Forging a new path
Melissa Arruda has chosen to go to university, something teenagers of Portuguese descent still do less than almost any other immigrant community, despite nearly 20 years of campaigns to change that pattern, wrote the Toronto Star Dec. 7. Arruda is part of a group trying, again, to find a path that leads more Portuguese-Canadians to higher learning. About 12 per cent of Toronto’s Portuguese community now earn a university degree – a far cry from only 1 per cent in 1971 but about one-third as many as in the population at large, according to a study this year by Michael Ornstein, director of York’s Institute for Social Research.
Arbour displays amazing ignorance
In the perspective of Louise Arbour, United Nations High Commissioner for Human Rights and a former professor in York’s Osgoode Hall Law School, all countries are equal when it comes to human rights violations, but some countries are more equal than others, wrote Winnipeg lawyer Harold Buchwald in the Winnipeg Free Press Dec. 7. This is certainly the case regarding her myopic vision of Israel and its efforts to defend itself and its citizens against terrorism and attack by entities that wish to destroy it.
She is quoted as saying, “Guilt, coax, convince, remind, persuade – there are a whole range of advocacy tools.” One wonders on what planet the commissioner has been living these past half-dozen years since the beginning of the second intifada, wrote Buchwald. Is it possible to believe she thinks the conflict is being waged under the Marquis of Queensberry rules, or even the Geneva Conventions? Can she really be that naïve?
Arbour’s performance is particularly disappointing because she came to her high office with such impressive credentials, said Buchwald. She is a former law professor at Osgoode Hall Law School at York University in Toronto, Ontario Appeal Court judge, war crimes special prosecutor for the International Criminal Court at The Hague, and a justice of the Supreme Court of Canada.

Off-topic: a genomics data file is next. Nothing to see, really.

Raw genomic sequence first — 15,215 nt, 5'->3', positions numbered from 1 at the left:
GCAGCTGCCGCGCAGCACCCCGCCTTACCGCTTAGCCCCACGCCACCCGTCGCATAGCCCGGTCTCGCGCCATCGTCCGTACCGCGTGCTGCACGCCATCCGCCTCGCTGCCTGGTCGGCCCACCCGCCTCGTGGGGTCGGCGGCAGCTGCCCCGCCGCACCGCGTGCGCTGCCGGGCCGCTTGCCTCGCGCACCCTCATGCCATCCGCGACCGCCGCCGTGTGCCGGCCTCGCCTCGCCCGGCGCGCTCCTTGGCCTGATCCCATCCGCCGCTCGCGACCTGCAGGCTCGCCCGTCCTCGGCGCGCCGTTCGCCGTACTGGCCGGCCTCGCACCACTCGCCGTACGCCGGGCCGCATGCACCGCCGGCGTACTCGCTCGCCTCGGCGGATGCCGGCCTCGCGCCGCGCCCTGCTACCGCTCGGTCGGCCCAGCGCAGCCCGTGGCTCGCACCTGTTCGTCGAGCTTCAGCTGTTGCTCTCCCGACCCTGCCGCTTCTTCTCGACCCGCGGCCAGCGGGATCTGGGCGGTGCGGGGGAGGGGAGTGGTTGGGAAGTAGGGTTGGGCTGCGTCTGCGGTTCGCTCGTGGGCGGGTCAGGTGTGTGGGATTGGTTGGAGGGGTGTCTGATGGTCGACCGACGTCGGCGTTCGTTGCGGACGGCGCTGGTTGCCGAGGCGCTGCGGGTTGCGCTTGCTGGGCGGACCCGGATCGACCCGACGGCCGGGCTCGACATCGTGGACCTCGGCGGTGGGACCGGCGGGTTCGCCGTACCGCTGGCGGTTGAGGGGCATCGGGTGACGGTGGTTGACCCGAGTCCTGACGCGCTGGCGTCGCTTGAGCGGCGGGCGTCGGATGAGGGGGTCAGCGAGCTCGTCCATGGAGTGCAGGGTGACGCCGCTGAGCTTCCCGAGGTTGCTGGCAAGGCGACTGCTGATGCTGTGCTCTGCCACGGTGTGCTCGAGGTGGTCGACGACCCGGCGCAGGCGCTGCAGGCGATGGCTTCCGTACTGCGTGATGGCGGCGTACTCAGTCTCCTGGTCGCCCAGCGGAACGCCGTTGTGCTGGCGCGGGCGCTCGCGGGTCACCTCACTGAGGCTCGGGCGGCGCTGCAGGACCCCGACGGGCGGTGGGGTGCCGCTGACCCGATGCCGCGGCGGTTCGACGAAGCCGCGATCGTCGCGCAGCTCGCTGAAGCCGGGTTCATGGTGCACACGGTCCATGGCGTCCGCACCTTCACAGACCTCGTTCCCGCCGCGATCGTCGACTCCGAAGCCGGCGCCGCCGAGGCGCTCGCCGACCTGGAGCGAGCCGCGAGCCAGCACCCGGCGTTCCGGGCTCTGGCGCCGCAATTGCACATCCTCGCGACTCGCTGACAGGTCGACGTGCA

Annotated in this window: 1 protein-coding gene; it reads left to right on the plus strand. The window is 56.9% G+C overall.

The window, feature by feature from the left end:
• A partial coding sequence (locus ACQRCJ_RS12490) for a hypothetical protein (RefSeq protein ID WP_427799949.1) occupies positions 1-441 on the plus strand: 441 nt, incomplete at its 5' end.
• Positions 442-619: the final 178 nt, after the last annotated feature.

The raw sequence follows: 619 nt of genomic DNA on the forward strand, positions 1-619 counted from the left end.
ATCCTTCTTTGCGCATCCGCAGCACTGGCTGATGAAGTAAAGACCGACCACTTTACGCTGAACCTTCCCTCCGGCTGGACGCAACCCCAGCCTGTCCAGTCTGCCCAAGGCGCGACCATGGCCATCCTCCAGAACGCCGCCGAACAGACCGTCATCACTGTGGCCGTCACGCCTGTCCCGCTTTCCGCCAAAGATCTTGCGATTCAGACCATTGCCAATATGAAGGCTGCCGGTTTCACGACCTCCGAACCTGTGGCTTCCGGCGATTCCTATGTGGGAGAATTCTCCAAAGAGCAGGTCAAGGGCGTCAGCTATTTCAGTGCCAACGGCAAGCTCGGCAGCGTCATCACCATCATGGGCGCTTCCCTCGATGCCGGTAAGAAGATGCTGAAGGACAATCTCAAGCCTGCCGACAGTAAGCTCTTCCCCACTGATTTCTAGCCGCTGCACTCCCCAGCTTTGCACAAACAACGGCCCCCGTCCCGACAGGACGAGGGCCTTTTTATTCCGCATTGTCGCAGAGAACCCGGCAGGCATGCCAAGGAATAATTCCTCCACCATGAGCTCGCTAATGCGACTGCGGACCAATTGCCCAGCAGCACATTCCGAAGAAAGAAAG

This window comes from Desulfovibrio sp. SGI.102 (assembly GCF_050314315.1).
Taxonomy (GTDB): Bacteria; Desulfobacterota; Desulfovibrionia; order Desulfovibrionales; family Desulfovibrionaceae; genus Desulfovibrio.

Moscoe out, Giambrone in, at the TTC
On Tuesday, Mayor David Miller picked Councillor Howard Moscoe to head the licensing and standards committee, which means he will not return as TTC Chair, nor will he sit as one of the eight other commissioners, wrote the Toronto Star Dec. 7. Moscoe served as Chair the first time in 1998 and won back the job in 2003. The move ends Moscoe’s most recent and tumultuous tenure atop the TTC. During his last term as Chair, ridership increased beyond expectation, and the agency committed to expanding the bus fleet, made some of its fleet environmentally friendly and limited the impact of a fare hike on the price of Metropasses. The subway is set to expand, too, to York University, pending federal funding.
- Moments after the nine-member Toronto Transit Commission elected him to the post of Chair yesterday, and Councillor Joe Mihevc to the vice-chair post, Councillor Adam Giambrone, 29, the youngest TTC head in recent memory, assumed control of one of the city’s weightiest files, wrote the Toronto Star Dec. 7. The group will get down to business when they meet next Wednesday. He said his priority will be helping to usher in the mayor’s transit platform, which includes pushing for funding from Ottawa for its share of the $2-billion subway extension to York University and beyond, new bus rapid transit routes and streetcars, and a computerized trip-planning system.
- Saeed Rahnema